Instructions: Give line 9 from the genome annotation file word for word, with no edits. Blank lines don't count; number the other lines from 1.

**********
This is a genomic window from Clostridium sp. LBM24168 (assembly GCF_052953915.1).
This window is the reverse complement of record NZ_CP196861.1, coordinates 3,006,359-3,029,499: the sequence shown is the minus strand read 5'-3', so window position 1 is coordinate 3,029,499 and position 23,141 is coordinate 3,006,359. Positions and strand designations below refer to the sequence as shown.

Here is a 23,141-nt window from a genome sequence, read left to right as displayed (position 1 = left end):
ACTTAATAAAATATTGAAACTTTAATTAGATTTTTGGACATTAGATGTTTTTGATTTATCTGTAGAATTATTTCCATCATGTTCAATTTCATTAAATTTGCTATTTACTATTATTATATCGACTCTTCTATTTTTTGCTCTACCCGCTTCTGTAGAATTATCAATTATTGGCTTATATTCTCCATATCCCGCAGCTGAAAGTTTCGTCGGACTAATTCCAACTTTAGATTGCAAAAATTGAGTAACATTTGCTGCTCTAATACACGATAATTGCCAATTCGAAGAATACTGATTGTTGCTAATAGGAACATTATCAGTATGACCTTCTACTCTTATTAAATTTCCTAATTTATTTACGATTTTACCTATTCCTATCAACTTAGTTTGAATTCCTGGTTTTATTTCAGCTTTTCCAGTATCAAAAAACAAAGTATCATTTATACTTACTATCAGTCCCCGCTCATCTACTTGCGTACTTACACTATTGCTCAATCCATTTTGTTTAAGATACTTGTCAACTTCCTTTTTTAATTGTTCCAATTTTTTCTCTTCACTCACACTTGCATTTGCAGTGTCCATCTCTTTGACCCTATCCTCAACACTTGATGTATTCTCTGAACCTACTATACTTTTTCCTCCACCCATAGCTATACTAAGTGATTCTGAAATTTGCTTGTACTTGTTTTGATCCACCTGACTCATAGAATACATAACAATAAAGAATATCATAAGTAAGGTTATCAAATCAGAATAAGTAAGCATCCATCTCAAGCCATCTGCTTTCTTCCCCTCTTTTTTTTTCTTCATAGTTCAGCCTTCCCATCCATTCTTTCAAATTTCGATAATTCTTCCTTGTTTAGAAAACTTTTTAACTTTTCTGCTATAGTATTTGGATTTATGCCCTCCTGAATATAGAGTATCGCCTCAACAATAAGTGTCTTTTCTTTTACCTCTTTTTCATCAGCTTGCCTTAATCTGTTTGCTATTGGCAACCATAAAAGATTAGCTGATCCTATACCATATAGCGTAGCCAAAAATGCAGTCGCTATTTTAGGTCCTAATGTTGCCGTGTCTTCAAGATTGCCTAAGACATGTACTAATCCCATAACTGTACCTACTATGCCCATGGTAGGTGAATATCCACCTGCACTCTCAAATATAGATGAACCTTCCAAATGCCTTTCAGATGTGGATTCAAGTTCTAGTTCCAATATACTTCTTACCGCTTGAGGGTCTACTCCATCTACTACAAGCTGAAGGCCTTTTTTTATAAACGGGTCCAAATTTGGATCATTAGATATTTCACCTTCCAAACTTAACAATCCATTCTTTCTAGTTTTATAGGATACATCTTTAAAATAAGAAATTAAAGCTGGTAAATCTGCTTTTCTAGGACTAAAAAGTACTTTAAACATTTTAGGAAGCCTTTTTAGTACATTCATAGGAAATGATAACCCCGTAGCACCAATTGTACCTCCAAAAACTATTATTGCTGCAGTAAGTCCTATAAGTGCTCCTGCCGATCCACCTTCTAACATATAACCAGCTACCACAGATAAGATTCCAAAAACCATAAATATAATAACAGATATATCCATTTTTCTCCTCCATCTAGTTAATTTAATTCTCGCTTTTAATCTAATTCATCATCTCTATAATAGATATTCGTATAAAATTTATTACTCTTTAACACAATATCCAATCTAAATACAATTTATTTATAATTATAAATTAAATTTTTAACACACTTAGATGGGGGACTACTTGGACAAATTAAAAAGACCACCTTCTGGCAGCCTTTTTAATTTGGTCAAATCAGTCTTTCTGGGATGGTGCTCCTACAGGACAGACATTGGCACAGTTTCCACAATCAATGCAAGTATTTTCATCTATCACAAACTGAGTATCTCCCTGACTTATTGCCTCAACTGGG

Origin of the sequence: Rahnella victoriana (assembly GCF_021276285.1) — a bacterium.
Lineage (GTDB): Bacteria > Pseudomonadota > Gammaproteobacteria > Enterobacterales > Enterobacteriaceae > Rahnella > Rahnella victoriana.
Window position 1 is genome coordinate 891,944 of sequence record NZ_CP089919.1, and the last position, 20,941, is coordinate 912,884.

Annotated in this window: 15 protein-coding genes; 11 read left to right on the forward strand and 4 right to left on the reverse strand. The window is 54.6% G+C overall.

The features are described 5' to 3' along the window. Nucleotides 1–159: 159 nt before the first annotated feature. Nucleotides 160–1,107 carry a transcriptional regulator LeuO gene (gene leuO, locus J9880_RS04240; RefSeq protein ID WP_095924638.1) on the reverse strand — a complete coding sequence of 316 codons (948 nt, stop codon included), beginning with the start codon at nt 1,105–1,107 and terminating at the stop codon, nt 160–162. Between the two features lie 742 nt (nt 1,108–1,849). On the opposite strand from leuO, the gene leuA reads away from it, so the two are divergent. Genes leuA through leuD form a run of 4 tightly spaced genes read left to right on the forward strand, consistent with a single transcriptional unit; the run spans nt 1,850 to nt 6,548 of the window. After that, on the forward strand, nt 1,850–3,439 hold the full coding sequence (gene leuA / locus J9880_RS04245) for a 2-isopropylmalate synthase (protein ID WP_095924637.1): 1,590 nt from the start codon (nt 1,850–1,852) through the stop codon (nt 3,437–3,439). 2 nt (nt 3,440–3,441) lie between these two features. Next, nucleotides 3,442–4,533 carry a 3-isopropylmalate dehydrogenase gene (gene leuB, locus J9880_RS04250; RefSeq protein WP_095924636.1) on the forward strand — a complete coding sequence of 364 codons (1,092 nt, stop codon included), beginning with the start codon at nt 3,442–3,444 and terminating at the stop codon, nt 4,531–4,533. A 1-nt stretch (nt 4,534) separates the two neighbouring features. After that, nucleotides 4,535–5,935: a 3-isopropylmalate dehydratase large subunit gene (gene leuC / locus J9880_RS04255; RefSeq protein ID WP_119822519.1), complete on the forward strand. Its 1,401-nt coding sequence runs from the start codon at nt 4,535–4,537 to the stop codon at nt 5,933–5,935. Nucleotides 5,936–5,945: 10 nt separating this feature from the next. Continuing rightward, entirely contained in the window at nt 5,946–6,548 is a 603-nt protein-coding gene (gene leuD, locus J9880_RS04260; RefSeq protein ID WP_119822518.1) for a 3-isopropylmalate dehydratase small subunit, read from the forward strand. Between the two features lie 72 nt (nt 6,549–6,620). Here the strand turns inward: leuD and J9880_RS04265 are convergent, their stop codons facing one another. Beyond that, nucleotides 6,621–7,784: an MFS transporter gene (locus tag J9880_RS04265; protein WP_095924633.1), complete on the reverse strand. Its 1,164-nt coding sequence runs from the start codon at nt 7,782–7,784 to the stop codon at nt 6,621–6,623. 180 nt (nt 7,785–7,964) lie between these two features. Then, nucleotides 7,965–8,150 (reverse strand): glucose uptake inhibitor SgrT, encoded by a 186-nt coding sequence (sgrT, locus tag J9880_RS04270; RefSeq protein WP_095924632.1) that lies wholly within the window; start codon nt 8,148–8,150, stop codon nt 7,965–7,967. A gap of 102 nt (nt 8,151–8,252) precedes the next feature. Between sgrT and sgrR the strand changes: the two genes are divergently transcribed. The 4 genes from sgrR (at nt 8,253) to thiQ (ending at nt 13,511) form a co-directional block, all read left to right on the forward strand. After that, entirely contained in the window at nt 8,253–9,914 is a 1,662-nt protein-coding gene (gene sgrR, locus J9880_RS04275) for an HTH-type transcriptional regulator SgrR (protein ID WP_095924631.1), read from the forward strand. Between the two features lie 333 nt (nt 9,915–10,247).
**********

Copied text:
The features are described 5' to 3' along the window. Nucleotides 1–159: 159 nt before the first annotated feature. Nucleotides 160–1,107 carry a transcriptional regulator LeuO gene (gene leuO, locus J9880_RS04240; RefSeq protein ID WP_095924638.1) on the reverse strand — a complete coding sequence of 316 codons (948 nt, stop codon included), beginning with the start codon at nt 1,105–1,107 and terminating at the stop codon, nt 160–162. Between the two features lie 742 nt (nt 1,108–1,849). On the opposite strand from leuO, the gene leuA reads away from it, so the two are divergent. Genes leuA through leuD form a run of 4 tightly spaced genes read left to right on the forward strand, consistent with a single transcriptional unit; the run spans nt 1,850 to nt 6,548 of the window. After that, on the forward strand, nt 1,850–3,439 hold the full coding sequence (gene leuA / locus J9880_RS04245) for a 2-isopropylmalate synthase (protein ID WP_095924637.1): 1,590 nt from the start codon (nt 1,850–1,852) through the stop codon (nt 3,437–3,439). 2 nt (nt 3,440–3,441) lie between these two features. Next, nucleotides 3,442–4,533 carry a 3-isopropylmalate dehydrogenase gene (gene leuB, locus J9880_RS04250; RefSeq protein WP_095924636.1) on the forward strand — a complete coding sequence of 364 codons (1,092 nt, stop codon included), beginning with the start codon at nt 3,442–3,444 and terminating at the stop codon, nt 4,531–4,533. A 1-nt stretch (nt 4,534) separates the two neighbouring features. After that, nucleotides 4,535–5,935: a 3-isopropylmalate dehydratase large subunit gene (gene leuC / locus J9880_RS04255; RefSeq protein ID WP_119822519.1), complete on the forward strand. Its 1,401-nt coding sequence runs from the start codon at nt 4,535–4,537 to the stop codon at nt 5,933–5,935. Nucleotides 5,936–5,945: 10 nt separating this feature from the next. Continuing rightward, entirely contained in the window at nt 5,946–6,548 is a 603-nt protein-coding gene (gene leuD, locus J9880_RS04260; RefSeq protein ID WP_119822518.1) for a 3-isopropylmalate dehydratase small subunit, read from the forward strand. Between the two features lie 72 nt (nt 6,549–6,620). Here the strand turns inward: leuD and J9880_RS04265 are convergent, their stop codons facing one another. Beyond that, nucleotides 6,621–7,784: an MFS transporter gene (locus tag J9880_RS04265; protein WP_095924633.1), complete on the reverse strand. Its 1,164-nt coding sequence runs from the start codon at nt 7,782–7,784 to the stop codon at nt 6,621–6,623. 180 nt (nt 7,785–7,964) lie between these two features. Then, nucleotides 7,965–8,150 (reverse strand): glucose uptake inhibitor SgrT, encoded by a 186-nt coding sequence (sgrT, locus tag J9880_RS04270; RefSeq protein WP_095924632.1) that lies wholly within the window; start codon nt 8,148–8,150, stop codon nt 7,965–7,967. A gap of 102 nt (nt 8,151–8,252) precedes the next feature. Between sgrT and sgrR the strand changes: the two genes are divergently transcribed. The 4 genes from sgrR (at nt 8,253) to thiQ (ending at nt 13,511) form a co-directional block, all read left to right on the forward strand. After that, entirely contained in the window at nt 8,253–9,914 is a 1,662-nt protein-coding gene (gene sgrR, locus J9880_RS04275) for an HTH-type transcriptional regulator SgrR (protein ID WP_095924631.1), read from the forward strand. Between the two features lie 333 nt (nt 9,915–10,247).